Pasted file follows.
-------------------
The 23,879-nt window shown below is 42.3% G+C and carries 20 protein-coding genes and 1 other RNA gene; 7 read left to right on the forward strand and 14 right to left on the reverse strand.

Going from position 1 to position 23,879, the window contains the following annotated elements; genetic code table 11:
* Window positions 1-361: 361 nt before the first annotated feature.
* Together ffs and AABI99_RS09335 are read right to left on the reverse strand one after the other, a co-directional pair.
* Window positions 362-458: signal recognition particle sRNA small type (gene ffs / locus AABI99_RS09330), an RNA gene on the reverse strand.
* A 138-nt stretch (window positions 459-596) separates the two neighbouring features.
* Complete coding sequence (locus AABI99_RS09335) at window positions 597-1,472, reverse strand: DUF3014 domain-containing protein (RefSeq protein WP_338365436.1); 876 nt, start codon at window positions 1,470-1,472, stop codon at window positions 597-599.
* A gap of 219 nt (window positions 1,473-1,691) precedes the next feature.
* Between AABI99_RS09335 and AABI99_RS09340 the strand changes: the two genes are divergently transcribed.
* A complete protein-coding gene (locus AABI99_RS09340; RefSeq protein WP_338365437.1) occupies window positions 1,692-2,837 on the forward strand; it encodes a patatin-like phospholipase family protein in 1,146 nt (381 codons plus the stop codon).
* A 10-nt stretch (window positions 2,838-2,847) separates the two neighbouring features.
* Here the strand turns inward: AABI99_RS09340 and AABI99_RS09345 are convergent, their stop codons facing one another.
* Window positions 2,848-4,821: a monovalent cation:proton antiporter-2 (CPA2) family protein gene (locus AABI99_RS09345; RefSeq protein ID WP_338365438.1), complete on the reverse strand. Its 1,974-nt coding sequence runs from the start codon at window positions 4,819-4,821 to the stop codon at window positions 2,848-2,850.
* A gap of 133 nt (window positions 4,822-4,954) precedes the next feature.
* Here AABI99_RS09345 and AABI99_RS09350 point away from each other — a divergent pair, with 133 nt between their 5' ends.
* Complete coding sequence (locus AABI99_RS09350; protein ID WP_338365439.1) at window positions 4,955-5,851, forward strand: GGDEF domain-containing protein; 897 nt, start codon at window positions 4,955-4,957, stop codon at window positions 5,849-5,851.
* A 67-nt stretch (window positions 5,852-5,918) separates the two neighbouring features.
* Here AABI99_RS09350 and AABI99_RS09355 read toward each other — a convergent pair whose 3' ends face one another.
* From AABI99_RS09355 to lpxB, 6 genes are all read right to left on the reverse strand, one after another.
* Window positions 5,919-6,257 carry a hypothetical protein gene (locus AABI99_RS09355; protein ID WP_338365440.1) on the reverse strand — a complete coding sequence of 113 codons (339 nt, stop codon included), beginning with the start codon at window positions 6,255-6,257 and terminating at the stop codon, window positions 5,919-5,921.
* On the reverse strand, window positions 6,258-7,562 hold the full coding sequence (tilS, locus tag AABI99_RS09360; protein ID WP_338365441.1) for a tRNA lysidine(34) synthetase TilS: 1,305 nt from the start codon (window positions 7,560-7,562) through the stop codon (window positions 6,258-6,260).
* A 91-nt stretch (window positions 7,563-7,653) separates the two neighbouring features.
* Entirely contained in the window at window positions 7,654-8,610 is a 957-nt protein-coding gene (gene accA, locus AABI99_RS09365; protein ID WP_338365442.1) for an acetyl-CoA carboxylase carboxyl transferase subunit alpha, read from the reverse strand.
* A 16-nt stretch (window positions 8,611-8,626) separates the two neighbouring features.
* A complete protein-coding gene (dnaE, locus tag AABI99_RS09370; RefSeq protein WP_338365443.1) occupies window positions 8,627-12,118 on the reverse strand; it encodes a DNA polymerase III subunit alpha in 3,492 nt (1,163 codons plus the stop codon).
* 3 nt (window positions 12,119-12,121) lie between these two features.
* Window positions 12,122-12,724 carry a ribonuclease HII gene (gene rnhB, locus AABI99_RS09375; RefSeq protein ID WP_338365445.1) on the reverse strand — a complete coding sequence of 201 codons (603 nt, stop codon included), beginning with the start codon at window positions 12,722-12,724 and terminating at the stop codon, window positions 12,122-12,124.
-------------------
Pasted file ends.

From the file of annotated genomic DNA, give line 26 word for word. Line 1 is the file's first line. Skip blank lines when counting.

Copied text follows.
* 3 nt (window positions 12,119-12,121) lie between these two features.